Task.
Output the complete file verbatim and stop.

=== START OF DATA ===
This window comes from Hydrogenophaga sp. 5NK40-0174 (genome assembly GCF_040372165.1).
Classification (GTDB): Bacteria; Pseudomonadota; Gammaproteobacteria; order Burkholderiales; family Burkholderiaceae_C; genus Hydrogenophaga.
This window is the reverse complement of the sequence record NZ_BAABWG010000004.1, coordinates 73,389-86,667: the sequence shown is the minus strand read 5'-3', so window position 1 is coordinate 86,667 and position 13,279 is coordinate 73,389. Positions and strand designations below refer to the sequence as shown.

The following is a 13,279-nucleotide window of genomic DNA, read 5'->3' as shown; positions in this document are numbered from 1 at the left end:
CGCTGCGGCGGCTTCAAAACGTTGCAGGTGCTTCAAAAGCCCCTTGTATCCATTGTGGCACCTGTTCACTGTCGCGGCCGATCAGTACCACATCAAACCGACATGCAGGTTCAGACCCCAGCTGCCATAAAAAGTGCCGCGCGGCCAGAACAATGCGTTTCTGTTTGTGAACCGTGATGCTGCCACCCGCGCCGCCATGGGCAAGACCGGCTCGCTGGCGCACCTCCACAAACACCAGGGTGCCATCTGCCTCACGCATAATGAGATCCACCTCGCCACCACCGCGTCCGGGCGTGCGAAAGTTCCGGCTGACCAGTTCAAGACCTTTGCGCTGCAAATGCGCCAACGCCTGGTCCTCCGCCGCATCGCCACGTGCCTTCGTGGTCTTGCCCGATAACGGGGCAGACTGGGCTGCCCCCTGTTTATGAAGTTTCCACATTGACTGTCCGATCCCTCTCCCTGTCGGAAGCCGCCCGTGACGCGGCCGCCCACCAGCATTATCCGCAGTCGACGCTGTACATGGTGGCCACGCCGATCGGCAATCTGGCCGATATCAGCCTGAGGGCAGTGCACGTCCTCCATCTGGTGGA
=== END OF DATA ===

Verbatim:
This window comes from Hydrogenophaga sp. 5NK40-0174 (genome assembly GCF_040372165.1).
Classification (GTDB): Bacteria; Pseudomonadota; Gammaproteobacteria; order Burkholderiales; family Burkholderiaceae_C; genus Hydrogenophaga.
This window is the reverse complement of the sequence record NZ_BAABWG010000004.1, coordinates 73,389-86,667: the sequence shown is the minus strand read 5'-3', so window position 1 is coordinate 86,667 and position 13,279 is coordinate 73,389. Positions and strand designations below refer to the sequence as shown.

The following is a 13,279-nucleotide window of genomic DNA, read 5'->3' as shown; positions in this document are numbered from 1 at the left end:
CGCTGCGGCGGCTTCAAAACGTTGCAGGTGCTTCAAAAGCCCCTTGTATCCATTGTGGCACCTGTTCACTGTCGCGGCCGATCAGTACCACATCAAACCGACATGCAGGTTCAGACCCCAGCTGCCATAAAAAGTGCCGCGCGGCCAGAACAATGCGTTTCTGTTTGTGAACCGTGATGCTGCCACCCGCGCCGCCATGGGCAAGACCGGCTCGCTGGCGCACCTCCACAAACACCAGGGTGCCATCTGCCTCACGCATAATGAGATCCACCTCGCCACCACCGCGTCCGGGCGTGCGAAAGTTCCGGCTGACCAGTTCAAGACCTTTGCGCTGCAAATGCGCCAACGCCTGGTCCTCCGCCGCATCGCCACGTGCCTTCGTGGTCTTGCCCGATAACGGGGCAGACTGGGCTGCCCCCTGTTTATGAAGTTTCCACATTGACTGTCCGATCCCTCTCCCTGTCGGAAGCCGCCCGTGACGCGGCCGCCCACCAGCATTATCCGCAGTCGACGCTGTACATGGTGGCCACGCCGATCGGCAATCTGGCCGATATCAGCCTGAGGGCAGTGCACGTCCTCCATCTGGTGGA